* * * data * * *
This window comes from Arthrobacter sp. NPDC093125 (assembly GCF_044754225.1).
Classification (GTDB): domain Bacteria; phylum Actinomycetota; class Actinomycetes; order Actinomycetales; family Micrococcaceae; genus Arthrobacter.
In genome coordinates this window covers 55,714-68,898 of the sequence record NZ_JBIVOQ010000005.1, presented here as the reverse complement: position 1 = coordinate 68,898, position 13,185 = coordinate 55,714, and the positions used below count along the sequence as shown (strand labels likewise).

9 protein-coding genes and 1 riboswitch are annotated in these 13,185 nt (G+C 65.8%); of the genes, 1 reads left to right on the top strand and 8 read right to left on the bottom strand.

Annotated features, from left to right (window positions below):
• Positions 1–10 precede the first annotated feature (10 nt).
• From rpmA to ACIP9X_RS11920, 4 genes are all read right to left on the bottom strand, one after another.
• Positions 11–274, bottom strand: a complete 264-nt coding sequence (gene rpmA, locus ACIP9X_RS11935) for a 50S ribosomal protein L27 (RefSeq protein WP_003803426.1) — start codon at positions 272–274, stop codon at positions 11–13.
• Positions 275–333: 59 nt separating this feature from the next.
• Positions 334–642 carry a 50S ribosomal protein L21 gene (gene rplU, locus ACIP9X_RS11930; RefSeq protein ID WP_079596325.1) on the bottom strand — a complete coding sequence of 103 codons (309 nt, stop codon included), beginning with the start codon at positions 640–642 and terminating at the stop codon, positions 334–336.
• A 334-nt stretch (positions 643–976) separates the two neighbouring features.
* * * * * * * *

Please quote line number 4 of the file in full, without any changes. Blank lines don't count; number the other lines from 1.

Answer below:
9 protein-coding genes and 1 riboswitch are annotated in these 13,185 nt (G+C 65.8%); of the genes, 1 reads left to right on the top strand and 8 read right to left on the bottom strand.